Not many surprises here, with Julia picking up the win. It’s a standard enough story set in a torrid time, but I don’t think there’s enough here to warrant a win. Equus in its original form is a messed up story, seeing it adapted for screen ups the ante but doesn’t add much to the story which wasn’t already there. I Never Promised You A Rose Garden is a film which never really found its audience. A sister to One Flew Over The Cuckoo’s Nest it deals with schizophrenia and institutionalization while offering several scenes of fantasy as the lead character struggles with reality and her condition. The film takes a less brave approach than the book but on its own merits remains engaging and deserves reevaluation.

Oh God!… it may be better to just say that Carl Reiner directs, that John Denver works in a supermarket and becomes God’s latest spokesperson on Earth, and that God is played by George Burns. Still with me? Denver obviously thinks he’s going mad, his life begins to fall apart, then he accepts the role and becomes a celebrity only for religious nuts to try to discredit him and eventually go to court to prove God’s existence. They don’t make ’em like that anymore. It’s very funny and you won’t have seen anything like it. Finally, That Obscure Object Of Desire is based on a novel from almost a hundred years earlier which details the violent relationship between a French man and a Spanish Woman. The film had been adapted for screen before, but Bunuel makes the story his, keeping the violence and sexual frustration and peppering the film with flashbacks and uncertainty.

My Winner: That Obscure Object Of Desire

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My Nominations: Oh, God!. That Obscure Object Of Desire. The Duellists. The Jabberwocky. The Other Side Of Midnight.

I add The Duellists, which expands Joseph Conrad’s short into a mini epic and features a series of battles and duels against the backdrop of Napoleonic times. Terry Gilliam takes Lewis Carroll’s slice of nonsense as a starting point for his darkly comic fantasy – as a film it has its flaws which Gilliam would iron out in later films, but the script is peppered with invention and vibrancy. The Other Side Of Midnight is a frustrating film with many moments of brilliance, following two lead characters over a period of less than ten years – their initial romance, a breakup filled with careless promises, revenge, murder plots and more. The characters and the scenario is interesting, but ultimately it feels like a proto – crazy white woman movie in the vein of Fatal Attraction which suggests at a high level that women can’t cope without men.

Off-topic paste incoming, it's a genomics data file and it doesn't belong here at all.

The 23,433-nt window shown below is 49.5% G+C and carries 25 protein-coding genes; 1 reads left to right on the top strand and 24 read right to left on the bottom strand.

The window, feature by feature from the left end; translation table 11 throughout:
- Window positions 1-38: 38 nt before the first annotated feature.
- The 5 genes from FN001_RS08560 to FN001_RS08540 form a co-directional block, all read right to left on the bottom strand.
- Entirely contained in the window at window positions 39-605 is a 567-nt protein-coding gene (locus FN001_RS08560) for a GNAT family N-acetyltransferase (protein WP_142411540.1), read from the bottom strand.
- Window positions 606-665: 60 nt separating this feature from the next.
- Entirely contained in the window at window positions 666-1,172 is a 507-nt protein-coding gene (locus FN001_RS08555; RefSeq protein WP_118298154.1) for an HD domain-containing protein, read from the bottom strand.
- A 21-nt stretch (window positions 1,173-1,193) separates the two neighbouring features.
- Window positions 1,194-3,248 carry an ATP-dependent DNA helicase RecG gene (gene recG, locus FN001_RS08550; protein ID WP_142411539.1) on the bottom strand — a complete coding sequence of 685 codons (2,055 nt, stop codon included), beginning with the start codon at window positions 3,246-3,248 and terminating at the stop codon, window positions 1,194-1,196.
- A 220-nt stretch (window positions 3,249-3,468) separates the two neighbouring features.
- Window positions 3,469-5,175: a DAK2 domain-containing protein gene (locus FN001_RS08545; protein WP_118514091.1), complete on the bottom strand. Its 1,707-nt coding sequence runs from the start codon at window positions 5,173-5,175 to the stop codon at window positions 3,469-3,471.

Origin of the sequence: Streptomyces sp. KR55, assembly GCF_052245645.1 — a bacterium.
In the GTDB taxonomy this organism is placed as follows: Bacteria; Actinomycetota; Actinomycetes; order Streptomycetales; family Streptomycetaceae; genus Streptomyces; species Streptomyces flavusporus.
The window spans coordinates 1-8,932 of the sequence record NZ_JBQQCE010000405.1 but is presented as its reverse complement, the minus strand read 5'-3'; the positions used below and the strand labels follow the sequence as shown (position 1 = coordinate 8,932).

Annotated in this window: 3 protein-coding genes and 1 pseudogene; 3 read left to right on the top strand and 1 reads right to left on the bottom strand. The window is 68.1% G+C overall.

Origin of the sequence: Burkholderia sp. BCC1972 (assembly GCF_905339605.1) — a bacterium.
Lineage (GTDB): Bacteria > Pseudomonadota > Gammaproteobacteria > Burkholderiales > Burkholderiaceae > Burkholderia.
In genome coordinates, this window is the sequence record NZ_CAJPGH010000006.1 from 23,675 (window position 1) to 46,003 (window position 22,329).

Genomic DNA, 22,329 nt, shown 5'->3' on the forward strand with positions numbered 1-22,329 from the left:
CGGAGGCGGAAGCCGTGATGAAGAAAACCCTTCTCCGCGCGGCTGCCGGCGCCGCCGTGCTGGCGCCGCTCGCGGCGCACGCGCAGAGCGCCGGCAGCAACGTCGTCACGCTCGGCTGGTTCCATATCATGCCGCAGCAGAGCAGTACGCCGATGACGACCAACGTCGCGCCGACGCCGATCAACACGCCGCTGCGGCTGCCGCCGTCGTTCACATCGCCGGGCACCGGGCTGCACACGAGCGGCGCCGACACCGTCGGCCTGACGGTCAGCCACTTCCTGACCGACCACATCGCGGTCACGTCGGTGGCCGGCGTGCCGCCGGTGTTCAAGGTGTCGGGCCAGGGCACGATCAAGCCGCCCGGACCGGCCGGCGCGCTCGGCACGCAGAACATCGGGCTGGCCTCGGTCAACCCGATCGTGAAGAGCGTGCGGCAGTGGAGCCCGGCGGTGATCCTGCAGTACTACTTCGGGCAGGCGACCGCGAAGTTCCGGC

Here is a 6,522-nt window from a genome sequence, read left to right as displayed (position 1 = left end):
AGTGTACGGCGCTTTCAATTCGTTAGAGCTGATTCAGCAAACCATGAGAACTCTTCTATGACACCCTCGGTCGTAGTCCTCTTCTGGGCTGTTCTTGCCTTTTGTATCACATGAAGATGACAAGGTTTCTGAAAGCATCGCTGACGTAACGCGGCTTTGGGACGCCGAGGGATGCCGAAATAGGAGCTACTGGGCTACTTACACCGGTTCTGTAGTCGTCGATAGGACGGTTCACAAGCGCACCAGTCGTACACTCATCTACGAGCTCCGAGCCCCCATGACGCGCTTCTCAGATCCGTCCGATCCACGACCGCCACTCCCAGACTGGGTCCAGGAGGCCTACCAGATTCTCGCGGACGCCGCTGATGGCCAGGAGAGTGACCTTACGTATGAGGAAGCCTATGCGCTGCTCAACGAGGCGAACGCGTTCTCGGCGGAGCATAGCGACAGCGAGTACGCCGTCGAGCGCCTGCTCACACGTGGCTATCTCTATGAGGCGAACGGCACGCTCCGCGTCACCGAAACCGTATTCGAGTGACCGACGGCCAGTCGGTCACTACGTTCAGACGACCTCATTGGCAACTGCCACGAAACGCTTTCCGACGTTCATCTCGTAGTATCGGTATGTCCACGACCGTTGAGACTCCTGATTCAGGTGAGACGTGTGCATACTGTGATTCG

My Winner: That Obscure Object Of Desire

Let us know your winner in the comments!

Best Original Screenplay -1977

Official Nominations: Annie Hall. The Goodbye Girl. The Late Show. Star Wars. The Turning Point.

As is usually the case with this category, it closely matches the Best Picture nominees. Annie Hall – not that different from the usual Woody Allen shtick although there are enough one-liners and rambling speeches to highlight. A modern viewer will find much of it hackneyed and cliched, but only because it has been copied so many times. The Goodbye Girl is standard Neil Simon fare – romantic comedies don’t do much for me, even when they are as well written as this, but it needs to be exceptional for me or speak on a personal level for me to rate it any higher than average. The Late Show is the anomaly of the bunch – the film no-one remembers. It’s another unfortunate case because it’s an interesting film merging noir with lighter moments and it’s certainly the type of film you don’t say anymore. The Turning Point doesn’t offer anything new and plays out like a standard soap drama. Star Wars created an enduring universe with a multitude of characters and places and dialogue which has become part of culture and daily dialogue, never mind the number of imitators which the story spawned.